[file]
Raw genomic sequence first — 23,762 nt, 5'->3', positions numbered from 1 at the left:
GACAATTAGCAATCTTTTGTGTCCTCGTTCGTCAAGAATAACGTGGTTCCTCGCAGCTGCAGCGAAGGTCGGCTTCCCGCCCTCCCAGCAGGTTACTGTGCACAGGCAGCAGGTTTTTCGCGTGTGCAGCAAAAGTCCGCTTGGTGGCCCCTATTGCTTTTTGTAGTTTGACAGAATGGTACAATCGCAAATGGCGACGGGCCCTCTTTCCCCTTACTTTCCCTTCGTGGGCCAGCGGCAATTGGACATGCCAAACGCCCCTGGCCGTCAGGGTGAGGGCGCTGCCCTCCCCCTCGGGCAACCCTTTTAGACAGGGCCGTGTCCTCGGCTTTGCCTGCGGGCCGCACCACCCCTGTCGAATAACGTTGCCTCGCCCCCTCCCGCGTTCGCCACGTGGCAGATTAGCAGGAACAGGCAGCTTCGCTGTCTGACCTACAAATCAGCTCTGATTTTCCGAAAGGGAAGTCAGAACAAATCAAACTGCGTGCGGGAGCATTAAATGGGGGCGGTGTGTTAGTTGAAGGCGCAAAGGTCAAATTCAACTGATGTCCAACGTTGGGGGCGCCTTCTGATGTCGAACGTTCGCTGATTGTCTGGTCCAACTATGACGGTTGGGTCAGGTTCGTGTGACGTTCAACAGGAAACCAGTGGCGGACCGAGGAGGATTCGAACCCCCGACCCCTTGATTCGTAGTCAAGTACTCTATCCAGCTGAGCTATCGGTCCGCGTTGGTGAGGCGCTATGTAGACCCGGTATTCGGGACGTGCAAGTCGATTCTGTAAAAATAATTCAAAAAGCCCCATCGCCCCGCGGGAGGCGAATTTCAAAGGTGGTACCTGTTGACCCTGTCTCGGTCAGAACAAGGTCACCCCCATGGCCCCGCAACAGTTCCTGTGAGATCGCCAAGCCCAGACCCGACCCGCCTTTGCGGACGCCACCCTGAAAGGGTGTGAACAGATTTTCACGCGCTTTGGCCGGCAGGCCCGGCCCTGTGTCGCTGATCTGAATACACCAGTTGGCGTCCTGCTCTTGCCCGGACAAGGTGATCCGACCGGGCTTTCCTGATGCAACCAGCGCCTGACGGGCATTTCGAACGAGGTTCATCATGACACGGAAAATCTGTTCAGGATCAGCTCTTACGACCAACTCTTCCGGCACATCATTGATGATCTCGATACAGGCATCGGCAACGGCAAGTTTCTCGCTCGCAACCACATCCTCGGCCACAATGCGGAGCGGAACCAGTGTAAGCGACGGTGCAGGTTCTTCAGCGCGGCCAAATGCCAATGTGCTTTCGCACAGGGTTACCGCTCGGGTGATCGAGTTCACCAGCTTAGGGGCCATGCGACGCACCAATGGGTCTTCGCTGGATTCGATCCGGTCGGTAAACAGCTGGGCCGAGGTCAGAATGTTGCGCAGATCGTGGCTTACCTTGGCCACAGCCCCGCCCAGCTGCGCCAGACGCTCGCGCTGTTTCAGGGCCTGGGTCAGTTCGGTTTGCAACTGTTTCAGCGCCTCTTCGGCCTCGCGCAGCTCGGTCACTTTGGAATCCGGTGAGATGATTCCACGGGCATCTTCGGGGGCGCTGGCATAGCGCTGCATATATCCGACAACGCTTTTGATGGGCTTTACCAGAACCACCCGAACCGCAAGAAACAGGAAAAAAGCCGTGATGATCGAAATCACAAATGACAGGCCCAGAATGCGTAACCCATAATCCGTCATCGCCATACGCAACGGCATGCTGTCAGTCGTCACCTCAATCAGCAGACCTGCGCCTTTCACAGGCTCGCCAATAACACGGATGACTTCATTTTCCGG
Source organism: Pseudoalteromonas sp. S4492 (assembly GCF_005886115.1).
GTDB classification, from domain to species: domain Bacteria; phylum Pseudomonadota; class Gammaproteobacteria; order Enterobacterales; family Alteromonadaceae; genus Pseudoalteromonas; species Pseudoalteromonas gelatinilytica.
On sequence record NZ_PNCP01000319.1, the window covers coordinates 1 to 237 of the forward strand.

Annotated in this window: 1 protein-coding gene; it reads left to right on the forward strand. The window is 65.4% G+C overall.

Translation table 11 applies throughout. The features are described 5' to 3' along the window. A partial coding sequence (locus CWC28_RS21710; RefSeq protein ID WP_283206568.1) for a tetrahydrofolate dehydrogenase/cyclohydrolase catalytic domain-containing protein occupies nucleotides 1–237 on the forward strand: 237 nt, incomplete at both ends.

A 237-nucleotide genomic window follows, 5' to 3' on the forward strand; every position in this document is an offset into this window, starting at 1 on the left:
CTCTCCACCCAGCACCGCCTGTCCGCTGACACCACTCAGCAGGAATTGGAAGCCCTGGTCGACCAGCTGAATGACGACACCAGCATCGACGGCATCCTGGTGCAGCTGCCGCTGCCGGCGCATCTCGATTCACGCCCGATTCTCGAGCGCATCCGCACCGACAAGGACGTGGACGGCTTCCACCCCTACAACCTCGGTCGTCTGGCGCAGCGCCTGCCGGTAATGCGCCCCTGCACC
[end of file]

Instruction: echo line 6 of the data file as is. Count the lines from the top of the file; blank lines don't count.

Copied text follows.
Annotated in this window: 1 protein-coding gene; it reads left to right on the forward strand. The window is 65.4% G+C overall.